Major obstacle hindering merger, acquisition in Nigeria’s advertising is ego —Adisa, CEO, Noah’s Ark

Chief Executive Ofiicer, Noah’s Ark, Mr Lanre Adisa, in this interview by Akin Adewakun, argues that despite the desirability of merger and acquisition in putting the nation’s advertising industry back on track, ego still remains a major hindrance in achieving this.

 

HOW feasible is Merger & Acquisition in the nation’s advertising sector?

It is possible.  What we need to make possible is our own acceptance of new ideas,  that is if they are new at all. So it depends on how open-minded we are to these realities. If you remember,  at the point of starting Noah’s Ark, we actually acquired Alicia Virgins, an agency that was already an associate member of the Advertising Agencies Association of Nigeria (AAAN). And that was what made it possible for us to be a member of the AAAN immediately we took off. We just upgraded the membership to start operating. And, of course, there were other benefits of the acquisition too.  So these things are possible. But  I know that our people, most times, would talk about it and shy away from it. It is all about getting our priorities right. For instance, you need to ask yourself why you need to go into  an M & A as the case may be. Acquisition can be tougher, depending on the nature of the acquisition. If it’s hostile, people would resist it. I think the thing is this: it is not just doing it for the sake of doing it. It’s also doing it based on your needs, based on where you are,  and based on your position. You might be the one that has the upper hand and the other person might be the one in the opposite position. But the biggest hurdle, I think, is the ego that people attach to these things. But the fact remains that  people must  know what they really want in such M&A. Do I want this business to continue or do I want it to die because of my ego or other considerations I may have?  Think about it this way: would you be comfortable with  100 percent of nothing or 30/40 per cent of something? That is the only way I can look at it. So you have to pocket your ego and look at the big picture of where you want to be in the future.

 

What should the industry expect in 2021?

Interestingly, this was a question that kept rearing itself last year. We were all full of hope, last year, that in 2021 we’ll bounce back.  You know the country is in recession, and we will be exiting that recession in the second quarter, hopefully.  We are only hoping, because I’m being cautious. Unfortunately, it’s not only that we are in recession now, we are also in the second wave of COVID-19. And, anyhow things go, government may decide to say, let’s do some partial lockdown.  And when that happens, it definitely would have some impact on business again. But I expect that if all goes well, and there is no lockdown, and by the second quarter we are out of this recession, technically, then it would be a better year than last year.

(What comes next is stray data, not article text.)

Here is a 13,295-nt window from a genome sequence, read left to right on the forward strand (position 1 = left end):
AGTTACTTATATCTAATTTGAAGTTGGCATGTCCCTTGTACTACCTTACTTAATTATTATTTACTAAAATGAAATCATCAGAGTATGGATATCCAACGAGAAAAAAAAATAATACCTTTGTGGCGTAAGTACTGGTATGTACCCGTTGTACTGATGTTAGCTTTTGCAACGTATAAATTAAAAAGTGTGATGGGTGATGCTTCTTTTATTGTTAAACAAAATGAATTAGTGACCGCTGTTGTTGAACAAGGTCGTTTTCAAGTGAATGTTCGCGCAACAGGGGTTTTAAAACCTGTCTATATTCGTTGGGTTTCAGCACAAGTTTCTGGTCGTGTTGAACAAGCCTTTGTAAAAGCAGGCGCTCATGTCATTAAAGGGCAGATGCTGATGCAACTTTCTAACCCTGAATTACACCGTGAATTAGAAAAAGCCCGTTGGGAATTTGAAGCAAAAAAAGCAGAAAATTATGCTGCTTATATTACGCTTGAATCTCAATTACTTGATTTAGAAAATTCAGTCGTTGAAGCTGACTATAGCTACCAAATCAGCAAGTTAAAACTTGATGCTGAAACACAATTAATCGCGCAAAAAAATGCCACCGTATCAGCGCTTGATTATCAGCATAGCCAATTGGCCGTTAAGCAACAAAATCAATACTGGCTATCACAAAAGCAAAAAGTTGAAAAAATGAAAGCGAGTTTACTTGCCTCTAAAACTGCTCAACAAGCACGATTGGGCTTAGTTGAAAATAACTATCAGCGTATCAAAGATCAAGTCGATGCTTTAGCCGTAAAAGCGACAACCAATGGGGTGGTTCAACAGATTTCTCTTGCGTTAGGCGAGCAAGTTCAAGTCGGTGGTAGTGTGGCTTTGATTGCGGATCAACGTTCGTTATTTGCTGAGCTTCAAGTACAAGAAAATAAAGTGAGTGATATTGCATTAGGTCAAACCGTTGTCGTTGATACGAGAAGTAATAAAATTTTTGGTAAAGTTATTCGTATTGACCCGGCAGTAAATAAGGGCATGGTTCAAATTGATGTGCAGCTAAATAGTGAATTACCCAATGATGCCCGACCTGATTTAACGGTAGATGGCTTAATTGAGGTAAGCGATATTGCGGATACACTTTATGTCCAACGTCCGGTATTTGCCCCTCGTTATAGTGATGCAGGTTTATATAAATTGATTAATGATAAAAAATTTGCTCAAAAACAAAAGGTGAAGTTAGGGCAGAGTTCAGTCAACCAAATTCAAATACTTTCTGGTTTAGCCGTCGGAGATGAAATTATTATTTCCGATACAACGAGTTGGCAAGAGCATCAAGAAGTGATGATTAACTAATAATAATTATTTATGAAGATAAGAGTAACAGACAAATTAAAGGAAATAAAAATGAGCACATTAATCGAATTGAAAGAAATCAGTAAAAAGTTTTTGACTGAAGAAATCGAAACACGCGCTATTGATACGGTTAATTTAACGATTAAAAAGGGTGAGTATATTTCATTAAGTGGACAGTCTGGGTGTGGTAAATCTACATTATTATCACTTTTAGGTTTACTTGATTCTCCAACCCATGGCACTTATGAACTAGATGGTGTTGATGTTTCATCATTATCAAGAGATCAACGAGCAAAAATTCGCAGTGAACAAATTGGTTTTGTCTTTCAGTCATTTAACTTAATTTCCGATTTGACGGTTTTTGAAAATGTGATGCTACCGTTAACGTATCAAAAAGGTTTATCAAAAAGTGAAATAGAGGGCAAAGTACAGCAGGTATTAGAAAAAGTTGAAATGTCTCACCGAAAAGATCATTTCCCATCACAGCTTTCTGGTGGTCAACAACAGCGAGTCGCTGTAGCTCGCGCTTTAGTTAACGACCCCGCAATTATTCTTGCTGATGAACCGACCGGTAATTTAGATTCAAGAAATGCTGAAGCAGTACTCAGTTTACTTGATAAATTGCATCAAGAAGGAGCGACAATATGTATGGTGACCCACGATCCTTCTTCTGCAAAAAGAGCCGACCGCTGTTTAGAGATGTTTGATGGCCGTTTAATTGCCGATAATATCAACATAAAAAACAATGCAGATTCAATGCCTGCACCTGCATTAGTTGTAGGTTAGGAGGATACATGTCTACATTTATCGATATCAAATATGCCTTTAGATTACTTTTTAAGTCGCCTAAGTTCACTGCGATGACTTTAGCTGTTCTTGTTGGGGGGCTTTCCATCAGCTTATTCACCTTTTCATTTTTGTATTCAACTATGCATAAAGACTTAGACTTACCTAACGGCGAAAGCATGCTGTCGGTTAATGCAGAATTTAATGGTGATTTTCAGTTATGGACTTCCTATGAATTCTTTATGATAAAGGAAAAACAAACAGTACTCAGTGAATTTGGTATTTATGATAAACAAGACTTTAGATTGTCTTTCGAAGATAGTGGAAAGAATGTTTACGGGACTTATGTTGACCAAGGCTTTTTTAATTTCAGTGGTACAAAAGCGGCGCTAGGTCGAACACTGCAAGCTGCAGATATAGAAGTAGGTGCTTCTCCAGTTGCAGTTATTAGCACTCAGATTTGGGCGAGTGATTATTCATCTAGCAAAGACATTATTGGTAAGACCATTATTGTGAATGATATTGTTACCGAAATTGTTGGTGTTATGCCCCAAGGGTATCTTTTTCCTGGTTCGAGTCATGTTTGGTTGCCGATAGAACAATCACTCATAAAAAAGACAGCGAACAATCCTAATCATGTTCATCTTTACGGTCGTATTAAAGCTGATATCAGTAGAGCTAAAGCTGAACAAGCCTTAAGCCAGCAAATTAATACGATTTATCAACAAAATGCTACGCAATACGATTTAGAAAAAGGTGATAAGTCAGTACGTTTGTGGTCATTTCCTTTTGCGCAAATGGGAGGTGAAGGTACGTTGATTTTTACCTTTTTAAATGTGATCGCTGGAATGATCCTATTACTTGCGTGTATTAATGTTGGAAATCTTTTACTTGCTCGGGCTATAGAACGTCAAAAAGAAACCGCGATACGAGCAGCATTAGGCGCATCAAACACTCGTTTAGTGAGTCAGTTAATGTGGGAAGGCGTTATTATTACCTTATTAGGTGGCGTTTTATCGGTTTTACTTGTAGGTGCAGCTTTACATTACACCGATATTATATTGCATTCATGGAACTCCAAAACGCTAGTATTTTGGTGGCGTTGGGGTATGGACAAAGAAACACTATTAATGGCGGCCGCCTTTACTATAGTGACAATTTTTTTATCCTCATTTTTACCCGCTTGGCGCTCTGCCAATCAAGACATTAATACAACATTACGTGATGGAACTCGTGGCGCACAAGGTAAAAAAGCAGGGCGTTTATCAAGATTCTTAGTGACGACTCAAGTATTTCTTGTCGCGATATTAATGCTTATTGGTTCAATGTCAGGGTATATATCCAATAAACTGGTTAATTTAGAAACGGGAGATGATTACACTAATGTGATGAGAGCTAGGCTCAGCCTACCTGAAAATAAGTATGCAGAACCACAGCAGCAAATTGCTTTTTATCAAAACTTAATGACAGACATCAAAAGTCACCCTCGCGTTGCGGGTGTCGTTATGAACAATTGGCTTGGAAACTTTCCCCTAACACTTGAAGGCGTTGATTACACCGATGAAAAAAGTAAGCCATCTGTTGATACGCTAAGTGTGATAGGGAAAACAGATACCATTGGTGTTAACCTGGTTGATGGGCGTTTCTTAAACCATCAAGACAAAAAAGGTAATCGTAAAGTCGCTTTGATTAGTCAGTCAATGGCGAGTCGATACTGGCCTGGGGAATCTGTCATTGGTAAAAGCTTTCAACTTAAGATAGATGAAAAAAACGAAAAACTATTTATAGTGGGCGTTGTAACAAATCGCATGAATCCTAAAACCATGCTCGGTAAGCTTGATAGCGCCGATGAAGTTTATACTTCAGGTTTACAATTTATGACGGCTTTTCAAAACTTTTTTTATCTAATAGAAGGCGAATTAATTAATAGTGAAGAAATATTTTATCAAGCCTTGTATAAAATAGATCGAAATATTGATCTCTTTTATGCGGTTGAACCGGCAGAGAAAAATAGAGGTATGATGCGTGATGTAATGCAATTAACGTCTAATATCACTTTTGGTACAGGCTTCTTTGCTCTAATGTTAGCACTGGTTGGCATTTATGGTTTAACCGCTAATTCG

What should practitioners do differently in the year, then?

I think it’s all about knowing where your strength lies, as practitioners. It’s about ensuring that you are at your best in attending to the needs of your clients and prospective clients. Clients still want to do business, they are still doing business, because they have to stay in business. And, for them to  stay in business,  they’ll need partners like you and I in the industry.  But, because of the economic situation also, they want to ensure that they have the best partners possible. So whatever it takes you to be that partner, that is, the discipline you offer, the vision that drives you, those are the things that would serve you well. There is no magic about it, because clients are looking for best in class.  So if you are that agency that is positioning itself to be the best possible partner, then you are in good business. But, if you are not, you’ve got to work on yourself.

 

The issue of APCON chairmanship still lingers. How do we resolve it, this year?

That’s beyond me, really. There are people more knowledgeable on this matter. I think it’s become politics, and I don’t do politics. But I know that  associations like AAAN and others are on top of it. I can only wish them well.

 

But what are the implications of the industry staying that long with its apex regulatory body without a governing board?

It simply means that we are operating in a country where those in power do not reckon with you as an industry, and can treat you with levity, as we’ve seen for about five years now. It also means that APCON will have to deal directly with the ministry, and that does not make any sense. It makes nonsense of what we’ve been building.  One can only hope that reason will prevail, and also hope that our sectoral bodies pushing our case would meet with some success. I know that those efforts are ongoing, one will just hope that the way we got the Registrar, we’ll also get the chairman, this year.

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